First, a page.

Me at Glen-Car waterfall, Co. Sligo
Dress: Hand-me-down from my Mama
Cardigan: Gift from my Mama
Belt: Beyond Retro, London
Shoes: Jones Bootmaker

The Stolen Child
(W.B. Yeats)

Where dips the rocky highland
Of Sleuth Wood in the lake,
There lies a leafy island
Where flapping herons wake
The drowsy water rats;
There we've hid our faery vats,
Full of berrys
And of the reddest stolen cherries.
Come away, O human child!
To the waters and the wild
With a faery, hand in hand,
For the world's more full of weeping than you can understand.

Clew Bay, Westport, Co. Mayo

Where the wave of moonlight glosses
The dim gray sands with light,
Far off by furthest Rosses
We foot it all the night,
Weaving olden dances
Mingling hands and mingling glances
Till the moon has taken flight.
To and fro we leap
And chase the frothy bubbles,
While the world is full of troubles
And anxious in its sleep.
Come away, O human child!
To the waters and the wild
With a faery, hand in hand,
For the world's more full of weeping than you can understand.

My beautiful Mama, a true faery, at Glen-Car

Where the wandering water gushes
From the hills above Glen-Car, 
In pools among the rushes
That scarce could bathe a star, 
We seek for slumbering trout
And whispering in their ears
Give them unquiet dreams;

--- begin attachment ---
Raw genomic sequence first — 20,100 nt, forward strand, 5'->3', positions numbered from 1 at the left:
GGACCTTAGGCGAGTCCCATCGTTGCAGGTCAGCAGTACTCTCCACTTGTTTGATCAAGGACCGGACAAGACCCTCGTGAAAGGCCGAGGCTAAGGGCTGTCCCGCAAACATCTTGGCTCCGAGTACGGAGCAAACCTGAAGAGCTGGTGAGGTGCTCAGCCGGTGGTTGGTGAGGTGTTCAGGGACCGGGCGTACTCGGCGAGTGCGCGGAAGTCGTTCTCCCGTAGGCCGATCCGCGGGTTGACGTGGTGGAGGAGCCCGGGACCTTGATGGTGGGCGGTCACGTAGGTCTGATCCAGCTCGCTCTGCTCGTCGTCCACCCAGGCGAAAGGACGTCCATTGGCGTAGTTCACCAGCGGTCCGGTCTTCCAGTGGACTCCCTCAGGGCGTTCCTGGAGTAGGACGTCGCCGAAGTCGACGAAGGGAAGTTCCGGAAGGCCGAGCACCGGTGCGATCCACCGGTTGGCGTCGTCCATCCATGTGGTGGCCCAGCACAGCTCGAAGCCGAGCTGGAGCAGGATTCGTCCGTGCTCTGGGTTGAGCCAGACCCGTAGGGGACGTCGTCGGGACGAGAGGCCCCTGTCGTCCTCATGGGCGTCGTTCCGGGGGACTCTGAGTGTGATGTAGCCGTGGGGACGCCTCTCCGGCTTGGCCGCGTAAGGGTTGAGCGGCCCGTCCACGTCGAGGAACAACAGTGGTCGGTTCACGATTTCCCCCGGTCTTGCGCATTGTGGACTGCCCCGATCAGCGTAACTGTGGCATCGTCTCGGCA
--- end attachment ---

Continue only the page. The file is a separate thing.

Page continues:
Leaning softly out 
From ferns that drop their tears
Over the young streams.
Come away, O human child!
To the waters and the wild
With a faery, hand in hand,
For the world's more full of weeping than you can understand. 

Castlerock beach, Co. Derry

Away with us he's going,
The solemn-eyed:
He'll hear no more the lowing
Of the calves on the warm hillside
Or the kettle on the hob
Sing peace into his breast,
Or see the brown mice bob
Round and round the oatmeal chest.
For he comes, the human child, 
To the waters and the wild 
With a faery, hand in hand,
For the world's more full of weeping than he can understand.

Clew Bay wildflowers

A love letter from Ireland! I spent a few days there with my parents, discovering and falling in love with that wonderful wee island, from whence my father's family harks a few generations back. We stayed in my ancestors' wee town in County Donegal, but also explored parts of Mayo, Derry and Sligo, including a stop at the waterfalls mentioned in the Yeats poem above. It was all rather magical...

Thursday, 8 August 2013

Summer Hols

Summer hols, Famous Five style

I'm on holidays! I can't begin to tell you how excited I am to have started my first proper, week-(plus-)long break from work in 10 whole months! And it's jam-packed full of fun and variety too.

I'm off to west-coast Ireland tomorrow for three nights...

Image source

Then to London overnight before heading on to Berlin for three nights...

Image source

Then back home in time for the weekend and a friend's birthday. Phew! Should be good! See you on the other side...